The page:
• If you want to choose a custom size for the default memory block, you can set it globally instead using VmaAllocatorCreateInfo::preferredLargeHeapBlockSize.
  • If you want to select specific memory type for your allocation, you can set VmaAllocationCreateInfo::memoryTypeBits to (1u << myMemoryTypeIndex) instead.
  • If you need to create a buffer with certain minimum alignment, you can still do it using default pools with dedicated function vmaCreateBufferWithAlignment().

Linear allocation algorithm

Each Vulkan memory block managed by this library has accompanying metadata that keeps track of used and unused regions. By default, the metadata structure and algorithm tries to find best place for new allocations among free regions to optimize memory usage. This way you can allocate and free objects in any order.

Default allocation algorithm

Sometimes there is a need to use simpler, linear allocation algorithm. You can create custom pool that uses such algorithm by adding flag VMA_POOL_CREATE_LINEAR_ALGORITHM_BIT to VmaPoolCreateInfo::flags while creating VmaPool object. Then an alternative metadata management is used. It always creates new allocations after last one and doesn't reuse free regions after allocations freed in the middle. It results in better allocation performance and less memory consumed by metadata.

Linear allocation algorithm

With this one flag, you can create a custom pool that can be used in many ways: free-at-once, stack, double stack, and ring buffer. See below for details. You don't need to specify explicitly which of these options you are going to use - it is detected automatically.


In a pool that uses linear algorithm, you still need to free all the allocations individually, e.g. by using vmaFreeMemory() or vmaDestroyBuffer(). You can free them in any order. New allocations are always made after last one - free space in the middle is not reused. However, when you release all the allocation and the pool becomes empty, allocation starts from the beginning again. This way you can use linear algorithm to speed up creation of allocations that you are going to release all at once.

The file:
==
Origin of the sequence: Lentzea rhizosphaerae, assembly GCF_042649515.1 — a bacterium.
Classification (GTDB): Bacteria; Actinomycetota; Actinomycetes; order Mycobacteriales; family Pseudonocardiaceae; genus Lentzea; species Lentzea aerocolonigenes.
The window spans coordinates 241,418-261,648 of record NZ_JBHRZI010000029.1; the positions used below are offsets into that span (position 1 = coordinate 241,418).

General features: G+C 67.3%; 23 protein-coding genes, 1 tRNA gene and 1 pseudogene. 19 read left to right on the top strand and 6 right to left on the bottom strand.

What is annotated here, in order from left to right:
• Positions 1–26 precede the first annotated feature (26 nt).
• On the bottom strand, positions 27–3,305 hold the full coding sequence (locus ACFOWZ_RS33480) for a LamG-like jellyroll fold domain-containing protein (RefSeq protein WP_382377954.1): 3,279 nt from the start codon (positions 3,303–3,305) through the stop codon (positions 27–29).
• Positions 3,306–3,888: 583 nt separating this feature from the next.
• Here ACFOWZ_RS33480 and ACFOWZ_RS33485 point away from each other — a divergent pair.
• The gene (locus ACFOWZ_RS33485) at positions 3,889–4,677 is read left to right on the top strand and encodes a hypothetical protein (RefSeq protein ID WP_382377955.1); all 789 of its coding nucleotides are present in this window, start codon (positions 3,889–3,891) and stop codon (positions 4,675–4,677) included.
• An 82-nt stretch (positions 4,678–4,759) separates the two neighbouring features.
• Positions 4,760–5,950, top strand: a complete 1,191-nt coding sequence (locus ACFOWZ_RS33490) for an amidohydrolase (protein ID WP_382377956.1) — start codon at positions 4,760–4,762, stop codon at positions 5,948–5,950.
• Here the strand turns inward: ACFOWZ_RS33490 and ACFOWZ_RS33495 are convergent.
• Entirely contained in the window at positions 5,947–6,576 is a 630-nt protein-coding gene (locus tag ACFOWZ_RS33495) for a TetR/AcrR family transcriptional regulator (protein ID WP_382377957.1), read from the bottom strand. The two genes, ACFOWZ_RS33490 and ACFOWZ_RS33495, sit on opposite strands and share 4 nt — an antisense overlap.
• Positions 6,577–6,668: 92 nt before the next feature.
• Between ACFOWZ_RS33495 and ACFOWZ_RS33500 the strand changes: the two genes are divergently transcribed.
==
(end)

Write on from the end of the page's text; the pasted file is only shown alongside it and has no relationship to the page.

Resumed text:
This mode is also available for pools created with VmaPoolCreateInfo::maxBlockCount value that allows multiple memory blocks.


When you free an allocation that was created last, its space can be reused. Thanks to this, if you always release allocations in the order opposite to their creation (LIFO - Last In First Out), you can achieve behavior of a stack.


This mode is also available for pools created with VmaPoolCreateInfo::maxBlockCount value that allows multiple memory blocks.

Double stack

The space reserved by a custom pool with linear algorithm may be used by two stacks:

  • First, default one, growing up from offset 0.
  • Second, "upper" one, growing down from the end towards lower offsets.

To make allocation from the upper stack, add flag VMA_ALLOCATION_CREATE_UPPER_ADDRESS_BIT to VmaAllocationCreateInfo::flags.

Double stack

Double stack is available only in pools with one memory block - VmaPoolCreateInfo::maxBlockCount must be 1. Otherwise behavior is undefined.

When the two stacks' ends meet so there is not enough space between them for a new allocation, such allocation fails with usual VK_ERROR_OUT_OF_DEVICE_MEMORY error.

Ring buffer

When you free some allocations from the beginning and there is not enough free space for a new one at the end of a pool, allocator's "cursor" wraps around to the beginning and starts allocation there. Thanks to this, if you always release allocations in the same order as you created them (FIFO - First In First Out), you can achieve behavior of a ring buffer / queue.

Ring buffer

Ring buffer is available only in pools with one memory block - VmaPoolCreateInfo::maxBlockCount must be 1. Otherwise behavior is undefined.

Defragmentation is not supported in custom pools created with VMA_POOL_CREATE_LINEAR_ALGORITHM_BIT.